THE OWNER of a Newcastle West nightclub was violently assaulted as he tried to break up a fight on the street following a secondary school graduation party, the local court has heard.
Declan O’Grady, a well-known local businessman and owner of Club Mission on Church Street, suffered serious injuries to his face after he was punched by 19-year-old Richard O’Shaughnessy, of Lios Dara, Broadford in the early hours of May 23.
O’Shaughnessy pleaded guilty to assault causing harm to Mr O’Grady at a sitting of Newcastle West Court last Friday, where he was warned that his actions could “merit a jail sentence”.
The court heard that on the night in question a graduation party for students of Hazelwood College, Dromcollogher had been taking place in Mr O’Grady’s premises.
Supt Dan Flavin told the court that Mr O’Grady, who “plays a hands-on role in the management of his premises”, had been helping staff to close up at 1.50am when an altercation broke out on the street outside involving a number of young men.
Mr O’Grady then intervened in a bid to break up the fight, and proceeded to hold one of the young men involved “against a parked car”.
At this point, O’Shaughnessy came up from behind Mr O’Grady and “struck him on the right hand side of his face”, causing significant injuries. Photographs of Mr O’Grady’s face taken after the attack were presented to the court, and showed severe bruising and swelling underneath his right eye.
Supt Flavin said that Mr O’Grady has since made a full recovery.
Solicitor Michael O’Donnell, defending, said that O’Shaughnessy is “very contrite” about his actions and attempted to apologise to Mr O’Grady afterwards “on a number of occasions”.
Mr O’Donnell described the assault as “a very unfortunate incident”, to which Judge Mary Larkin replied “it certainly was, for Mr O’Grady”.
Mr O’Donnell said that as the fight was taking place, O’Shaughnessy “saw his friend being restrained” by Mr O’Grady, but “didn’t know” that he was the nightclub’s owner. In punching Mr O’Grady in the face, “his aim was to get free the person being held against the car”, Mr O’Donnell added.
Mr O’Donnell said that assault causing harm is an “obviously very serious” offence, which the accused “accepts”. However, he said that the injuries caused “were not intentional”. The court heard that the accused has no previous convictions and “comes from a good family background”.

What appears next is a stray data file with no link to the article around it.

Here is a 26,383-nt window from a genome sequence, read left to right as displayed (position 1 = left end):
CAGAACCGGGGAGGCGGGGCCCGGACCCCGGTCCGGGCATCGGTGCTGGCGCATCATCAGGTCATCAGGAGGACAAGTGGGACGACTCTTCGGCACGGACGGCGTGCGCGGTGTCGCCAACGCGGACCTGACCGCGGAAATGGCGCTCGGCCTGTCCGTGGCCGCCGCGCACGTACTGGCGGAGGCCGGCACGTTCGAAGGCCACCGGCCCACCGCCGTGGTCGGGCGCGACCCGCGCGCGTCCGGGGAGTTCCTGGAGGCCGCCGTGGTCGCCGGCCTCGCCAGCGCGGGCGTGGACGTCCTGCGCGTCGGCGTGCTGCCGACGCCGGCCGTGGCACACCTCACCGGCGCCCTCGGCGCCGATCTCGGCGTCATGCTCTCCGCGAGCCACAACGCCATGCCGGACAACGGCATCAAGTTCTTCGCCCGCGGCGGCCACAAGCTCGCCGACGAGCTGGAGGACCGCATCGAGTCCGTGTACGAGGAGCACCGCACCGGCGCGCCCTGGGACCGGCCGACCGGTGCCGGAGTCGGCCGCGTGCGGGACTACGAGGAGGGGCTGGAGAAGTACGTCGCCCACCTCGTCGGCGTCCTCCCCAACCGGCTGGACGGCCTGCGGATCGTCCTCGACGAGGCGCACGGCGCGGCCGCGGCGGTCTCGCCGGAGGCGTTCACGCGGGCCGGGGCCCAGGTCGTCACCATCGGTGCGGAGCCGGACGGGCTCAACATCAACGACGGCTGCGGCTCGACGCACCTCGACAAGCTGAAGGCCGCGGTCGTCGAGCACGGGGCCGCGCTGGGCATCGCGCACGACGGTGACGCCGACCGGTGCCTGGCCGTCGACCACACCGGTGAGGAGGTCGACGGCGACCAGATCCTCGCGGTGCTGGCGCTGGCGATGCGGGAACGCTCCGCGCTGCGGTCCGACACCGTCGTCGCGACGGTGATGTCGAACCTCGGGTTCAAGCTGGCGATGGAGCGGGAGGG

Judge Larkin issued a stern rebuke to O’Shaughnessy. “I can’t accept this defence that assaults aren’t intentional. You just can’t go around injuring people. I can’t see how it doesn’t merit a jail sentence”.
Mr O’Donnell asked if the court would be willing to consider an offer of compensation by O’Shaughnessy to Mr O’Grady.
Supt Flavin said that following the attack, Mr O’Grady incurred €150 in medical expenses, and €2,200 in net lost wages for being out of work for two weeks.
After considering the case during a brief recess, Judge Larkin said that she would be inclined to adjourn the case if an agreement on compensation could be reached.
Mr O’Donnell said that O’Shaughnessy’s father, who was present with his son in court, had offered €500 in cash as an opening payment. He requested an adjournment to February for the payment of another €500. Mr O’Donnell said that the accused has a brother working in Australia, and that he hopes to join in there in future.
Judge Larkin said that case was “a question of the punishment meeting the crime”, and stated that “a financial penalty is significant in this day and age”. Solicitor Kate Cussen, who had a watching brief in the case on behalf of Mr O’Grady, said that her client was “not agreeable” to the staggered compensation offer.
The judge replied “if [the defendant] had all the money, he would have handed it over. He’s 19-years-of-age”. She added that she is “very conscious” of O’Shaughnessy’s desire to go to Australia.
The case was adjourned until February 8.